“I think it’s more popular. I work at a small venue in Gothenburg and there are so many younger people who are die-harding for metal, it’s really heartwarming.
“It probably isn’t like it was like in the 80s, at least in Sweden. You had a thing, like, every other person was a metalhead, and that’s kind of how it feels now.”
After so long in the game, are you still influenced by certain bands?
“In a way, we’re influenced by everything, consciously or not, but all five of us are very much music fans with metal and all kinds of music, so I’m pretty sure we’re influenced by all kinds of things.”
After so long on the road and touring, what is your one favorite memory that sticks out?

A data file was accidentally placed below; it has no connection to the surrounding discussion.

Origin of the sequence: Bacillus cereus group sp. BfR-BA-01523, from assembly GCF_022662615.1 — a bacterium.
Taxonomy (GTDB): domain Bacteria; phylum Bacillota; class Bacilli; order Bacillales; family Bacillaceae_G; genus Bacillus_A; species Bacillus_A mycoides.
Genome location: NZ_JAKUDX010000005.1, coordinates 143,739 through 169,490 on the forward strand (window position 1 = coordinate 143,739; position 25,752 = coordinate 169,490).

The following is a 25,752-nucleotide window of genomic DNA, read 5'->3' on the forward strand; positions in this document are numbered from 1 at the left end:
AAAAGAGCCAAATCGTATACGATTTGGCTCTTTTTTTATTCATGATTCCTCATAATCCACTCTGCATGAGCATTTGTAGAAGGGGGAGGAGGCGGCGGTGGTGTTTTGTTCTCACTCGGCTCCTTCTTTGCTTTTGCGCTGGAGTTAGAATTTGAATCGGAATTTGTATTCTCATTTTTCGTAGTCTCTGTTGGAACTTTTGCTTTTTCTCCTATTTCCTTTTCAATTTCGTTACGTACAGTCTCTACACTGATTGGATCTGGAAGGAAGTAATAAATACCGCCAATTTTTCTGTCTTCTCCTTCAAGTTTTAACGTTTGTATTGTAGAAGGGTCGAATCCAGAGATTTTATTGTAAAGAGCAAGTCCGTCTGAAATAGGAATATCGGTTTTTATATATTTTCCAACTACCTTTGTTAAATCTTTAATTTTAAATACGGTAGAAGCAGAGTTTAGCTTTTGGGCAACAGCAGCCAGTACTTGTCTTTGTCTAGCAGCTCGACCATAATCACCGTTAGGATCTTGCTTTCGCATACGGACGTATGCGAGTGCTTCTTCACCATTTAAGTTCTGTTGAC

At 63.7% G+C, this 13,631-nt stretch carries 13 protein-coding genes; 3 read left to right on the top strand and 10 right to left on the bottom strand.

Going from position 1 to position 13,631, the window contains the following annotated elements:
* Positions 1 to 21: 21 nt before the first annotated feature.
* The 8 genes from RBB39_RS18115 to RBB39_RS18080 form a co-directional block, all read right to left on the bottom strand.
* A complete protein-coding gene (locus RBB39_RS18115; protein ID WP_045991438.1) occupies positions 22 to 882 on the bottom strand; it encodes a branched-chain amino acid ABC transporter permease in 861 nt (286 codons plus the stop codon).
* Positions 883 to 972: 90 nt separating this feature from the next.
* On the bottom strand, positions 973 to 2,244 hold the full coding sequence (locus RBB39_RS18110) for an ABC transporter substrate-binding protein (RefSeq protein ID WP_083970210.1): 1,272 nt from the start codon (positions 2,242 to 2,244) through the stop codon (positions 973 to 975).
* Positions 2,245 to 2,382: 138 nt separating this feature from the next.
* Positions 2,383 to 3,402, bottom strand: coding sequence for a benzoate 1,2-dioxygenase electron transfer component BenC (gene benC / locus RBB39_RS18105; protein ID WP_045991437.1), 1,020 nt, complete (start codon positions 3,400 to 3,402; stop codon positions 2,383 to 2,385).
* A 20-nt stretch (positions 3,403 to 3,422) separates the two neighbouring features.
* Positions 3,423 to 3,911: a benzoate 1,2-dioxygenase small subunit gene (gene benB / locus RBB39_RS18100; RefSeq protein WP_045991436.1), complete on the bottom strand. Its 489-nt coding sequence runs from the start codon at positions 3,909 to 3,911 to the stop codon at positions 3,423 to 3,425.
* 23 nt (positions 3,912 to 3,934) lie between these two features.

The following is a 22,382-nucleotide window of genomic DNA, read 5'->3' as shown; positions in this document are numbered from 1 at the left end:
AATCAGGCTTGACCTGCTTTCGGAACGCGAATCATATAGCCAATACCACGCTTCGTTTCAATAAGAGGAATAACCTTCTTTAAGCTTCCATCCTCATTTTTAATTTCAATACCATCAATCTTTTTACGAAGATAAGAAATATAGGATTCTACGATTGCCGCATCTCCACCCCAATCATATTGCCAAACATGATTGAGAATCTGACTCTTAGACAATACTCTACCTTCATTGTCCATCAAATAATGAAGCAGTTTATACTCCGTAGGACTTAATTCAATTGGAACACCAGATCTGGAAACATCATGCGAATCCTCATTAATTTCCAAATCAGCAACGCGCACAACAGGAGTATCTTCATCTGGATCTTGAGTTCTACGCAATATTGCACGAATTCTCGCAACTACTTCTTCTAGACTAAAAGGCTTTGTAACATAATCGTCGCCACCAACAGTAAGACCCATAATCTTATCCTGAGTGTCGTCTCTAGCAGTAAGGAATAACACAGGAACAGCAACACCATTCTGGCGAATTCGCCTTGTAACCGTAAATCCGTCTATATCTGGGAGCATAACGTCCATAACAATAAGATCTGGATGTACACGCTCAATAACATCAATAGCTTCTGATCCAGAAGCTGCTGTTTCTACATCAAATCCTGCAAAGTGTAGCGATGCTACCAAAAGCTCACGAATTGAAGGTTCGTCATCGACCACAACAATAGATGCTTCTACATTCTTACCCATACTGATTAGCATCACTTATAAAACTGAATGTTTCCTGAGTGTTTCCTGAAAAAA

“Right now going through my head there are a million things, but the reunion we did in New York City 10 years ago, that was amazing. Somewhere on YouTube, there’s a live video from [1995’s] ‘Slaughter [of the Soul]’ when you can’t hear the singing over the crowd.”
For the young metalheads out there, have you got any advice for young bands starting out?
“I don’t know, it’s always the younger people who know best. That was the case for us 25-30 years ago, and I’m sure it’s the same today. It’s hard to compare also, it’s a different world in all kinds of ways from when we were that age.
“Lots of things were harder to do, but at the same time, you didn’t have to break through this white noise. It’s so saturated, there’s a zillion bands around, and a lot of them are fantastically good, but I’m not sure if I was young today, I wouldn’t know how to reach out to people other than trying to put out quality stuff. It’s a hard question.”